Quality Blog

Jim’s Gems: Belief and Success Relationship

If we believe there is no way around or through a problem, we tend to close our minds to possible solutions.

September 26, 2012

In recent weeks we’ve discussed our belief system. A friend asked if there was a relationship of belief and success. The brief answer is, absolutely, there is a directly relationship.

Have you ever looked back on something that you achieved and wondered why you were so successful? Most of us have done this postmortem. When you look back at your successes and the things you've achieved in your life and you look for the reasons why you succeeded, you'll find that most often it wasn't just by chance or luck.

What we shouldn’t be surprised to discover is that some, if not all, of the following were involved: knowledge, skill, commitment, motivation, determination, confidence, resilience, and a belief in yourself, and what you were doing.

In looking back it's not hard to see why we succeed. What is hard is explaining why we don't succeed all the time! Quite often people will say, "Oh, that would be too hard for me," or "That would take too much effort." But would it really? Because the truth is that each of us has a wealth of knowledge, abilities, and skills, but the majority of the time we only use a fraction of this wealth. This incredible wealth of untapped resources is called "Human Potential." How much we use of it depends, more than anything else, on our personal belief system.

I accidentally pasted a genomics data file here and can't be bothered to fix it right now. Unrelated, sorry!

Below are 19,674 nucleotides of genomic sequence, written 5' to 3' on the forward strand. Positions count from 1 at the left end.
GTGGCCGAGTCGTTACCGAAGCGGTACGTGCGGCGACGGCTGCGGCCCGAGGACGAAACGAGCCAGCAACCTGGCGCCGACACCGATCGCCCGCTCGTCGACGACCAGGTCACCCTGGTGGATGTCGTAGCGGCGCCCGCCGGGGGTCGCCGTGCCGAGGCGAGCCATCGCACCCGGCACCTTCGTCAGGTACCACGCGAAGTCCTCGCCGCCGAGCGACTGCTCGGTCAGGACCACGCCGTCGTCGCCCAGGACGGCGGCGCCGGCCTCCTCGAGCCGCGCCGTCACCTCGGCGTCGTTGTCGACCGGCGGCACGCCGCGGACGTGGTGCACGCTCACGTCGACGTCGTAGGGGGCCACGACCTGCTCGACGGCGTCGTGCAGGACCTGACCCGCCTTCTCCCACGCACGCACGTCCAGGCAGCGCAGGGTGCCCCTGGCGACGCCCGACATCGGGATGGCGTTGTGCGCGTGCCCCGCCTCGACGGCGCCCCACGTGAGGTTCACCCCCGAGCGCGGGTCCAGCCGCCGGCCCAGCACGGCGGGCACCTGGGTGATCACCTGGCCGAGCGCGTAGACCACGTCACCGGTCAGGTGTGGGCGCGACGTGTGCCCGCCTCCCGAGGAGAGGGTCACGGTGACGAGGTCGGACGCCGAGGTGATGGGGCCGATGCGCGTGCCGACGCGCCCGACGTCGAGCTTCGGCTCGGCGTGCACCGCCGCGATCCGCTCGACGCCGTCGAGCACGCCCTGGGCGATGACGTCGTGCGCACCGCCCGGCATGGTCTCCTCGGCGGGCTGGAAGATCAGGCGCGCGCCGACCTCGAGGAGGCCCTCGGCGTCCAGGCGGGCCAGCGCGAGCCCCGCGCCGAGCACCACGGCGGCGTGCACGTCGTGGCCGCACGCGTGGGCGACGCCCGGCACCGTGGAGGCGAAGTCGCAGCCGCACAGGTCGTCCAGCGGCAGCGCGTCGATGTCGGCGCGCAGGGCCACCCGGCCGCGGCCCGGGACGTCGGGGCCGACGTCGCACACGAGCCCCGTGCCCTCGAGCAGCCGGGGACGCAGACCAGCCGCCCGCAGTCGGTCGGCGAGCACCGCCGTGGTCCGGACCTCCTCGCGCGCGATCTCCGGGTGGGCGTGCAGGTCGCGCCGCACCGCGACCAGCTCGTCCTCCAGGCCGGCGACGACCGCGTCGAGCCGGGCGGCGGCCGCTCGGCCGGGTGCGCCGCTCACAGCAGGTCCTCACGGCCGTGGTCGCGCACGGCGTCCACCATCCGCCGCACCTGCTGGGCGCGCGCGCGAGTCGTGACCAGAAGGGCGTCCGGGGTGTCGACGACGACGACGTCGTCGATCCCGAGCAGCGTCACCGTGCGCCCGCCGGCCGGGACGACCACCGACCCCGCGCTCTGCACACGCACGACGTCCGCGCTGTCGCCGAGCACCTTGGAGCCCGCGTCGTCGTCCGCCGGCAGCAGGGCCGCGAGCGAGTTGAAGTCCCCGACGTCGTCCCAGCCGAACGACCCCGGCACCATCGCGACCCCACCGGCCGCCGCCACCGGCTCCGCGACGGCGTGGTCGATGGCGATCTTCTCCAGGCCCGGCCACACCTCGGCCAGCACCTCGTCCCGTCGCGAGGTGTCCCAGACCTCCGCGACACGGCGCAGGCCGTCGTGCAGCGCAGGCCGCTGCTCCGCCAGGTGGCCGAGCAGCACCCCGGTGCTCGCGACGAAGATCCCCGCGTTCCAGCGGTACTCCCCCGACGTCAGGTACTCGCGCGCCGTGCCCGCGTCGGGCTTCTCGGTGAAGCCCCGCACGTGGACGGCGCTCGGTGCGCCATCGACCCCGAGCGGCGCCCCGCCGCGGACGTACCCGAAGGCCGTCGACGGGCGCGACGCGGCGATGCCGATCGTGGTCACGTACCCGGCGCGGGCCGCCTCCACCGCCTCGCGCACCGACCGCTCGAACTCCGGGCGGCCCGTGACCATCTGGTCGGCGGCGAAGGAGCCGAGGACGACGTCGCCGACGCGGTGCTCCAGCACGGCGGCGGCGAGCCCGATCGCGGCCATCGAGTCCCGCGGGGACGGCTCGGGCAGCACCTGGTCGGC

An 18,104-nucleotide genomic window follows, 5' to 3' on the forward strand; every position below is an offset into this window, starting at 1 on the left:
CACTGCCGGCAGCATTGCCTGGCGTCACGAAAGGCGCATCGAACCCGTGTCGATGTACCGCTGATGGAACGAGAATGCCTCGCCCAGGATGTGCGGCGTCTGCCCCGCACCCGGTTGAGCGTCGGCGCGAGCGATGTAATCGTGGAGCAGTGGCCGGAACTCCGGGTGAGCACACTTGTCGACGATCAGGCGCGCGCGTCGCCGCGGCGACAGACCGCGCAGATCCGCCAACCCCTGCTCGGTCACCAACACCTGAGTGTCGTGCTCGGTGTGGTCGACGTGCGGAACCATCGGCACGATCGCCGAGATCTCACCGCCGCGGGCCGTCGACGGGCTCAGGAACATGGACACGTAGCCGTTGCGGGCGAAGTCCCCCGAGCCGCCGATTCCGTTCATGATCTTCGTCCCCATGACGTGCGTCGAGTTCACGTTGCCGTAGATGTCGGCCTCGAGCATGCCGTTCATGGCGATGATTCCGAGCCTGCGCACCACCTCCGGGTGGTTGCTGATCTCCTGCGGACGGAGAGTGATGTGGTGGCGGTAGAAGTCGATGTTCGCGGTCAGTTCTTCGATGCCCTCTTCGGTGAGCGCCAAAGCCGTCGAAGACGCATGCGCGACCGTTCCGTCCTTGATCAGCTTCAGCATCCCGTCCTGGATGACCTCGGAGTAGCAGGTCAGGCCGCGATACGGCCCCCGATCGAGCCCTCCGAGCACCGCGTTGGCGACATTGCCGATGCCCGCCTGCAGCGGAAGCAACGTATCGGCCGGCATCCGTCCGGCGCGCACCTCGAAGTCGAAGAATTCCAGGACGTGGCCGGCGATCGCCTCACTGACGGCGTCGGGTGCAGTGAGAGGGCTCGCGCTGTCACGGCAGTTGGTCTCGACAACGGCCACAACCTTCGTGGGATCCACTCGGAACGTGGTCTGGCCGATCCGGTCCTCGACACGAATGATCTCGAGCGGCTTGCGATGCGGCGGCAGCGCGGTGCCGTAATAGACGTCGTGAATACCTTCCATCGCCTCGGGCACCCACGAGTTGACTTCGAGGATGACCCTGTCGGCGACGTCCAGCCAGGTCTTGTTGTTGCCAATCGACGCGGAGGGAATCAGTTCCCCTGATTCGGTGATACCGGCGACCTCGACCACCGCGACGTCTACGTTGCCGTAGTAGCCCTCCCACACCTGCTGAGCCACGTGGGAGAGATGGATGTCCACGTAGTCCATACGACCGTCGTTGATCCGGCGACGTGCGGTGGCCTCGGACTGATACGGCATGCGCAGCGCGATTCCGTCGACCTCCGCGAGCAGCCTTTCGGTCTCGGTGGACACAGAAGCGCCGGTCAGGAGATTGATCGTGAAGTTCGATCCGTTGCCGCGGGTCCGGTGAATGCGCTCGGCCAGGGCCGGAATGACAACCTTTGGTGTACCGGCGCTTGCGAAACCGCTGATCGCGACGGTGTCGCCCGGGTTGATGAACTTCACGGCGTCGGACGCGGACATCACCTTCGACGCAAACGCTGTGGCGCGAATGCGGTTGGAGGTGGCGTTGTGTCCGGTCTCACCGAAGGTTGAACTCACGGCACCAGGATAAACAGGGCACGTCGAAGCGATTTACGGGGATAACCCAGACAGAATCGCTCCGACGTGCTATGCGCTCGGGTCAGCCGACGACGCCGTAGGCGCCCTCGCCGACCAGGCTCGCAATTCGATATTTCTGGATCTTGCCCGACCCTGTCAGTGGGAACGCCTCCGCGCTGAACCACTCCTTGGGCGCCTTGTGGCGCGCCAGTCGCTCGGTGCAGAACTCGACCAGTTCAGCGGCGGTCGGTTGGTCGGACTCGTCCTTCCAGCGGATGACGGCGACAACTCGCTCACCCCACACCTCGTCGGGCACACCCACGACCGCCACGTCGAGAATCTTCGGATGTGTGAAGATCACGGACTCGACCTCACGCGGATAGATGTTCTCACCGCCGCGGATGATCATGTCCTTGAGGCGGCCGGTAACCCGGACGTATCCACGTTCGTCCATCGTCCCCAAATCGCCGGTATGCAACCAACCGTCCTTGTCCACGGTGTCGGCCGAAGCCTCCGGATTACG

If we believe there is no way around or through a problem, we tend to close our minds to possible solutions. However, if we truly believe we will find a way, then it doesn't matter what obstacles we get in our way; we will get very creative. We see things we ordinarily wouldn't see, and we hang on and, if needed, get others to lend a helping hand, until we find a way to the solution.

The most powerful thing you can do to change your life is to change your belief system and begin to act accordingly. The decision is up to your so what are you waiting on? It is truly that simple. 

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Charles J. Hellier has been active in the technology of nondestructive testing and related quality and inspection fields since 1957. Here he talks with Quality's managing editor, Michelle Bangert, about the importance of training.
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